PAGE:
Avoiding Cracks in Stack Bond Toronto ON

I have heard that masonry laid in stack bond is more likely to crack than masonry laid in running bond. Why? Assuming walls were built using the same mortar and brick in Toronto, why wouldn't the vertical joints in stack bond be as strong as the horizontal joints in both stack bond and running bond?

ATARCHITECT
(416) 822-0365
955 QUEEN STREET W
TORONTO, ON
 
Amsted Construction Limited
PO Box 129
Stittsville, ON
Services
Custom Builder, Designer / Architect, Remodeler

Data Provided by:
Al White Landscaping & Excavating
(613) 966-4482
45 Wilson Av
Belleville, ON
 
J David McAuley Architect Inc
(519) 823-2441
360 Woolwich Street
Guelph, ON
 
Cortes J L Architect Corporation
(519) 743-4330
222 King S
Waterloo, ON
 
Menno S. Martin
PO Box 508 / 1185 King Street N.
St. Jacobs, ON
Service Type
Designer / Architect, Remodeler
Membership Organizations
Better Business Bureau, Canada Green Building Council, Ontario Home Builders' Association, Renovators Mark of Excellence

Data Provided by:
Christopher Z Tworkowski Architect
(705) 652-1646
44 Bridge
Lindsay, ON
 
Legault Sod Farms
(705) 268-8873
660 Sandy Falls Rd
Timmins, ON
 
Better Blinds & Decor
(519) 212-7277
7 Flora Street
Cambridge, ON
 
De Berardis Associates Incorporated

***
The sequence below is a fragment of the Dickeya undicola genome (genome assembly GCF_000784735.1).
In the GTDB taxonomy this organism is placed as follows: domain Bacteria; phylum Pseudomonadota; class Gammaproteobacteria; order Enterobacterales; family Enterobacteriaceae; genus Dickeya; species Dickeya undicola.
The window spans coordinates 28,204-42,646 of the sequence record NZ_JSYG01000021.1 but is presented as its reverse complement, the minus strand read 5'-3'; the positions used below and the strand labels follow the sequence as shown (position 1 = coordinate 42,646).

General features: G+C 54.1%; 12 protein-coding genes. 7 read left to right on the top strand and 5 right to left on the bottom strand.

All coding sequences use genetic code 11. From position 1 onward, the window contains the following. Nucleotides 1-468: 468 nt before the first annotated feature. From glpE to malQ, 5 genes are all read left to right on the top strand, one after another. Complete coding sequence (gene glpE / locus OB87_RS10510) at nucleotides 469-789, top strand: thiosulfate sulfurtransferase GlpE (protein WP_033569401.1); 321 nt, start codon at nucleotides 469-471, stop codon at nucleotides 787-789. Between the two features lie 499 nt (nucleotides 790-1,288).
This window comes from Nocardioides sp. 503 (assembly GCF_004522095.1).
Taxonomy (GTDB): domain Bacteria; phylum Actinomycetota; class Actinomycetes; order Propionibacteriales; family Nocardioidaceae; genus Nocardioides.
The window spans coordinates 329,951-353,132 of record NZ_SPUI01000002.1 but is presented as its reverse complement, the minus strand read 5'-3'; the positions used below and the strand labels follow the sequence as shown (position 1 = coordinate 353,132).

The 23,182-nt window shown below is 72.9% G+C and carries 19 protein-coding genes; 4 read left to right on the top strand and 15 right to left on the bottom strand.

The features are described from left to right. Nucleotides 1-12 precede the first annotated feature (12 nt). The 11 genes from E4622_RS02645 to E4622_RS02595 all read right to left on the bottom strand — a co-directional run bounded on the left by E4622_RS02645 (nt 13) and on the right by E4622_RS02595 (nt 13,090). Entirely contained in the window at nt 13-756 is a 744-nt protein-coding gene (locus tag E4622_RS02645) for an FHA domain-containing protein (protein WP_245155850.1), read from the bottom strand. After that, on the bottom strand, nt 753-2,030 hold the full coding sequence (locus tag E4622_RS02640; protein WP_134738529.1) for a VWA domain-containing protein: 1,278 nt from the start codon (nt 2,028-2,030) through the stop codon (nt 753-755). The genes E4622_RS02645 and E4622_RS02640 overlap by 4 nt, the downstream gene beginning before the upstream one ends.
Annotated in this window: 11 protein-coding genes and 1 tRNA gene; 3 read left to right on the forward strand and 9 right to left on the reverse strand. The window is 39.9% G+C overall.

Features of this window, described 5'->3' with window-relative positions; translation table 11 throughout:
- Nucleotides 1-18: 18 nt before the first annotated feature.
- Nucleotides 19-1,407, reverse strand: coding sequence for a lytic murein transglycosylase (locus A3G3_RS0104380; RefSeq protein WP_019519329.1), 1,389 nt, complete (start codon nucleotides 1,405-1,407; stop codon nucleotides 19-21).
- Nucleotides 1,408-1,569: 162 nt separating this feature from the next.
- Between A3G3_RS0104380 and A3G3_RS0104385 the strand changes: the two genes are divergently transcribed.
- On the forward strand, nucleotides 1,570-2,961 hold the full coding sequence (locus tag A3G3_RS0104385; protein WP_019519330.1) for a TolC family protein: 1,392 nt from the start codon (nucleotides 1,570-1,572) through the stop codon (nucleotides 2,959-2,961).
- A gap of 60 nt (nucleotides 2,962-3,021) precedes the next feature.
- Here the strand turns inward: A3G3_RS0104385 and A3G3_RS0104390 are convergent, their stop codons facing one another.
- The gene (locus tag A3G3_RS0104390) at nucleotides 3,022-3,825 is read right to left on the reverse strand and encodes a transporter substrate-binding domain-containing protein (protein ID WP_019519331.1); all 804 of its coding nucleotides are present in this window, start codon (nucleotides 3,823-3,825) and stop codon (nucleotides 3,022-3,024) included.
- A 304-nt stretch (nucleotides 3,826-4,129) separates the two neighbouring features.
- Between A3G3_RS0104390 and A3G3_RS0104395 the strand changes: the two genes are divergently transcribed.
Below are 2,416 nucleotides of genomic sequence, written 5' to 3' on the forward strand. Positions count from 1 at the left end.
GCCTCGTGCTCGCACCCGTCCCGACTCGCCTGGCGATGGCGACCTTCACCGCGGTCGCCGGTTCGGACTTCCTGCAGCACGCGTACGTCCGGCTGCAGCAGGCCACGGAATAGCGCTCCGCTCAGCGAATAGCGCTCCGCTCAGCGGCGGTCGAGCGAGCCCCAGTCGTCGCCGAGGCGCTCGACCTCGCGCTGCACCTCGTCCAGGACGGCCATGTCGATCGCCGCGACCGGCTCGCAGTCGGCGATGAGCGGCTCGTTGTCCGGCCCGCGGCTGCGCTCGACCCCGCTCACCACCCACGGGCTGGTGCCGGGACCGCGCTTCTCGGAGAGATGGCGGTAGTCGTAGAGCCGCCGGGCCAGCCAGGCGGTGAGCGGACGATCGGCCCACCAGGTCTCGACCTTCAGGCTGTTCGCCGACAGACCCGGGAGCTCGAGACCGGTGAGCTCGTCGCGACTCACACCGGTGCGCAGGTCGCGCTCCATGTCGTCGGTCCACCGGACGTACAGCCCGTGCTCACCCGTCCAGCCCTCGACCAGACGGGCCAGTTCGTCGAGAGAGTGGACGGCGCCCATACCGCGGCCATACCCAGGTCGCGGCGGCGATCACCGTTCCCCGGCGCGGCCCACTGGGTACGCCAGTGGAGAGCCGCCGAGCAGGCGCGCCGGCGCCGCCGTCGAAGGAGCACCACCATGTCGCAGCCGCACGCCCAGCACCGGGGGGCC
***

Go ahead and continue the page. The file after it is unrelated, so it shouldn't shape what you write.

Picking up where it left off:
(905) 660-8877
207 Edgeley Boulevard
Vaughan, ON
 
Data Provided by:

Avoiding Cracks in Stack Bond

Provided By:

Source: MASONRY CONSTRUCTION MAGAZINE
Publication date: August 1, 1994

I have heard that masonry laid in stack bond is more likely to crack than masonry laid in running bond. Why? Assuming walls were built using the same mortar and brick, why wouldn't the vertical joints in stack bond be as strong as the horizontal joints in both stack bond and running bond?

Unreinforced stack bond walls are more likely to crack vertically than walls built with running bond. That is why ACI 530 requires any masonry laid in other than running bond to have horizontal joint reinforcement spaced no further than 4 feet apart in order to control cracking.In a running bond wall, any vertical crack must either pass through a brick at every other course or follow the mortar through head and bed joints. Usually the weakest path is through the units. Therefore the wall's strength is determined mainly by the strength of the units, not the mortar bond strength at head joints. In stack bond walls that are not reinforced, resistance to vertical cracking depends solely on mortar-to-brick bond, which is weaker in vertical joints than in horizontal joints. Better bond is developed in horizontal joints because the weight of the masonry keeps the joints under pressure throughout construction. If cracks do develop, they generally are very small because of this compression.

Click here to read full article from Masonry Construction